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Great WalksGreat Walks

Great Walks

June/July 2019

Great Walks is packed with gear guides, product reviews, advice on the best travel destinations, inspiring real-life accounts from seasoned walkers and practical information on specific walks and their accompanying maps. From features on the country’s best bushwalks to reviews of the latest outdoor gear, Great Walks is about discovering our amazing national parks and coastline – anywhere where there’s a walking track. Filled with lush photos, detailed walk notes and aspirational overseas destinations, Great Walks is designed to entertain and inspire.

Country:
Australia
Language:
English
Publisher:
Yaffa Publishing Group PTY LTD
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7 Issues

IN THIS ISSUE

access_time2 min.
the big picture

ONE of my jobs as editor of Great Walks is paginating the magazine. Basically it’s like a jigsaw puzzle where I have to place the stories, columns and ads onto the pages to give the mag the right flow and so it follows the theme of the issue, which in this case is View to a Thrill. So I was looking for lovely big images that really capture the walk the story is about. Fortunately this issue is packed with so many eye-catching images that it made my job pretty easy. From the wonderful photography from the Cocos Keeling Islands (pg16) and the High Country pack horse hike (pg26) to our two NZ destinations, the St James Walkway (pg34) and Tongariro’s lesser-known Round the Mountain Track (pg42), there’s plenty to inspire. Also…

access_time1 min.
this month’s contributors

Jarka Kluth Jarka’s an outdoor enthusiast whose trails have taken her to multiple continents and years spent hiking in the German Alps. Trevor Leverington Trevor has been bushwalking since the ‘80s. He loves mountainous areas and returns to NZ every few years for a spot of tramping. Rik Soderlund A passionate outdoorsman, writer and photographer, Rik and his young family travel the globe in search of the undiscovered. Sarah Berry Sarah is a travel writer with a passion for hiking. Her favourite walk destinations include Patagonia, Nepal and Canada.…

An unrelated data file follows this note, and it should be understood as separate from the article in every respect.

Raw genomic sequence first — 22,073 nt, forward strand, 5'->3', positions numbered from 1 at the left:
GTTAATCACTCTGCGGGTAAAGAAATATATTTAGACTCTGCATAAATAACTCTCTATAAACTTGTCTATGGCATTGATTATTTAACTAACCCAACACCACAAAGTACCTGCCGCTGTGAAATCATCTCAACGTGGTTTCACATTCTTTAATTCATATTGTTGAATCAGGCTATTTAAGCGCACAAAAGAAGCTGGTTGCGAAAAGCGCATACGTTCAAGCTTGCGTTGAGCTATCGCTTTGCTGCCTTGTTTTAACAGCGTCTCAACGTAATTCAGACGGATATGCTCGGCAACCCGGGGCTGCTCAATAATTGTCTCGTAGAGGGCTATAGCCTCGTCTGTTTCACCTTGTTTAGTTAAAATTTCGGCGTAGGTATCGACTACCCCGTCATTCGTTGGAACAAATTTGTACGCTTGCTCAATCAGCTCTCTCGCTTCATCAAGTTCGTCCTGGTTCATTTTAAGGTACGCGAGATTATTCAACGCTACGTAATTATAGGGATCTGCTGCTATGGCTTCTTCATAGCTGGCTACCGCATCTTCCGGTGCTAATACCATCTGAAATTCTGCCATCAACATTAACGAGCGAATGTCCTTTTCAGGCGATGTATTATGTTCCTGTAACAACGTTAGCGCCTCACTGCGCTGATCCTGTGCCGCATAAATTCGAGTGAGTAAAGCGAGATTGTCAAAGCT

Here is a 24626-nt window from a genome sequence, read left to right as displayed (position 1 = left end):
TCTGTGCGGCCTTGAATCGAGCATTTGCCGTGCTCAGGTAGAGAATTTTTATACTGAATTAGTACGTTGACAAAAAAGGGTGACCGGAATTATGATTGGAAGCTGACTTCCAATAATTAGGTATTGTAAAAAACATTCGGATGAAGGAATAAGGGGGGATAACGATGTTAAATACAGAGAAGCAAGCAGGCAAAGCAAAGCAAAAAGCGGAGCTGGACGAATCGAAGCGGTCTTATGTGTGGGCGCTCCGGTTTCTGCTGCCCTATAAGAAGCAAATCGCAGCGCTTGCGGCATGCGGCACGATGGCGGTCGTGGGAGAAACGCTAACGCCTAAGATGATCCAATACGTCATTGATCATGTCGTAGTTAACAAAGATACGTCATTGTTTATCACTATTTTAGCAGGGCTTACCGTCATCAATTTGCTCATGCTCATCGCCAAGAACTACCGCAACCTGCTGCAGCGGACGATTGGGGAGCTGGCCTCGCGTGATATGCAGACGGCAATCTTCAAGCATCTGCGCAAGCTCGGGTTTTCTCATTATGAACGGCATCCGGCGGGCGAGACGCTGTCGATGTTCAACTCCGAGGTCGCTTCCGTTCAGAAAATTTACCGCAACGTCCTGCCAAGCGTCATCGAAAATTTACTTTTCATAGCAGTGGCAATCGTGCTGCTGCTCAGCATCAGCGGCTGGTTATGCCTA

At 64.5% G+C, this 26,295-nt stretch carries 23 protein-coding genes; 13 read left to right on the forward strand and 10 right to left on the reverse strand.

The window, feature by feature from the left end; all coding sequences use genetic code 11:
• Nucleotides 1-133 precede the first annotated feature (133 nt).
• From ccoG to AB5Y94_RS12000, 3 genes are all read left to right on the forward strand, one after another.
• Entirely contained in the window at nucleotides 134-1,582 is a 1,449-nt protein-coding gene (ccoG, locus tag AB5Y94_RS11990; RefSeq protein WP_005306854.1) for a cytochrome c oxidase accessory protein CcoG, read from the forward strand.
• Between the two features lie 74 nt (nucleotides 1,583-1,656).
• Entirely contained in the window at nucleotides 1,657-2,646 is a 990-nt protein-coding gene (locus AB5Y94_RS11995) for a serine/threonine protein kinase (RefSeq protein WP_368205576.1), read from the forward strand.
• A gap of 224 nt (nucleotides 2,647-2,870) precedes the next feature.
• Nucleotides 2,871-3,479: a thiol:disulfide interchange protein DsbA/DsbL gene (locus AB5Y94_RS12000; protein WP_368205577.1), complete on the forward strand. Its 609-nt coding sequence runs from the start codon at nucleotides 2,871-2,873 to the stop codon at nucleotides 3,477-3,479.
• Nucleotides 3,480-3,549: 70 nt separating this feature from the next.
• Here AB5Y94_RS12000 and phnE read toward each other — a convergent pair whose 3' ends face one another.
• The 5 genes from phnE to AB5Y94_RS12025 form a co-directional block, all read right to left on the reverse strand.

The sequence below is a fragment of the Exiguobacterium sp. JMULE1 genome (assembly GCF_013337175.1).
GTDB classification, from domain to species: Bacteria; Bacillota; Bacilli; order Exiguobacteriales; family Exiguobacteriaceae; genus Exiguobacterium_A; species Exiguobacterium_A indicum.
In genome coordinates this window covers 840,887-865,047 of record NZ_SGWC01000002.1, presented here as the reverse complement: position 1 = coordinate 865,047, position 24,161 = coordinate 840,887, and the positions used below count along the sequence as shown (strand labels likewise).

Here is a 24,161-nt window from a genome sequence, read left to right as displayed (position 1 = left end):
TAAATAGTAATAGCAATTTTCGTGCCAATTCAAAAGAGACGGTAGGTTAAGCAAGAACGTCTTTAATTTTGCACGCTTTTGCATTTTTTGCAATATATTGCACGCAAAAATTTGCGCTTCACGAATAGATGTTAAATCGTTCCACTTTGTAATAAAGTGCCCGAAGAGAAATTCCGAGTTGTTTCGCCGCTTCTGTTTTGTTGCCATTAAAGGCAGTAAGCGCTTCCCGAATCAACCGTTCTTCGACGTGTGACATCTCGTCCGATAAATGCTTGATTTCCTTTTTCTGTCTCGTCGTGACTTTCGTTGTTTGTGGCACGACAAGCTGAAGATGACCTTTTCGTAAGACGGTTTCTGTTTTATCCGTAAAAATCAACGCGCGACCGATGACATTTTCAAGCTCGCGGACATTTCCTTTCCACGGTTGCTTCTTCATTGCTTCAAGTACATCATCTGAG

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jurassic park

It’s been 25 years since the Gondwana Rainforests of Australia was officially recognised with a World Heritage listing. The Gondwana Rainforests of Australia include the most extensive areas of subtropical rainforest in the world, extending past Newcastle to the southeast of Queensland. The area is thriving with plants and wildlife, and an outstanding example of the major stages of Earth’s evolution. To celebrate this 25 year milestone the NSW National Parks and Wildlife Service has a range of excellent family-friendly activities such as bushwalks and camping trips. This wonderful photo was taken on the Brindle Creek walking track, Border Ranges NP, part of the Gondwana Rainforests of Australia. More info: nationalparks.nsw.gov.au/Gondwana-25…

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this month’s winning letter

Cap vs Hat Marcus O’Dean’s advice on what not to take bushwalking (Trial and error, GRW, Feb-March 2019) is spot on, except with his first item – the baseball cap. If the weather is dry, I agree that a broad brimmed hat is compulsory. But if the weather is wet, then the stiff bill or visor at the front of the cap is essential to prevent the hood of your rain jacket or raincoat from falling down in front of your eyes while walking. I’ve seen people trip or slip because their vision is impaired by a floppy hood or they’ve been miserable because the rain has run down the hood onto their face and then underneath their waterproof outer layer, soaking them to the core. Horses for courses: a baseball…

access_time6 min.
walk & talk

Cotton on The article on different textiles for summer clothing (It’s a material world, GRW Feb-Mar 2019) says that “pure cotton is almost never a suitable material for outdoor gear”. This is misleading and ignores the benefits of a cool cotton shirt. An old cotton shirt is one of the best pieces of gear for summer bushwalking. It’s got a collar, long sleeves for great sun protection and is a loose fit to keep cool. And a cotton shirt is unbeatable on a hot day for dipping it in a cool stream, wringing it out and then wearing it to cool off as the walk continues. Try it and you will love it. Felix Bowman-Derrick Food for thought I started mulit-day hiking just last year and I now have the bug! I like to…

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hiking for mental health

WE all experience mental health issues at some point in life and for some of us a major event occurs that leaves us with a diagnosed mental illness. This is what happened to me following a violent incident at work – I developed anxiety, depression and post-traumatic stress disorder. Nature and hiking has always been a panacea for troubles in my life and feeling so unwell mentally I decided to lose myself in the beautiful wilderness of Victoria’s Wilson’s Prom in an attempt to bring some sanity back to my broken mind. Arriving at Telegraph Saddle carpark to start our journey we were greeted with beautiful sunny weather, which was an auspicious start to our adventure. It’s always nice to start a hike downhill as you get used to your heavy…

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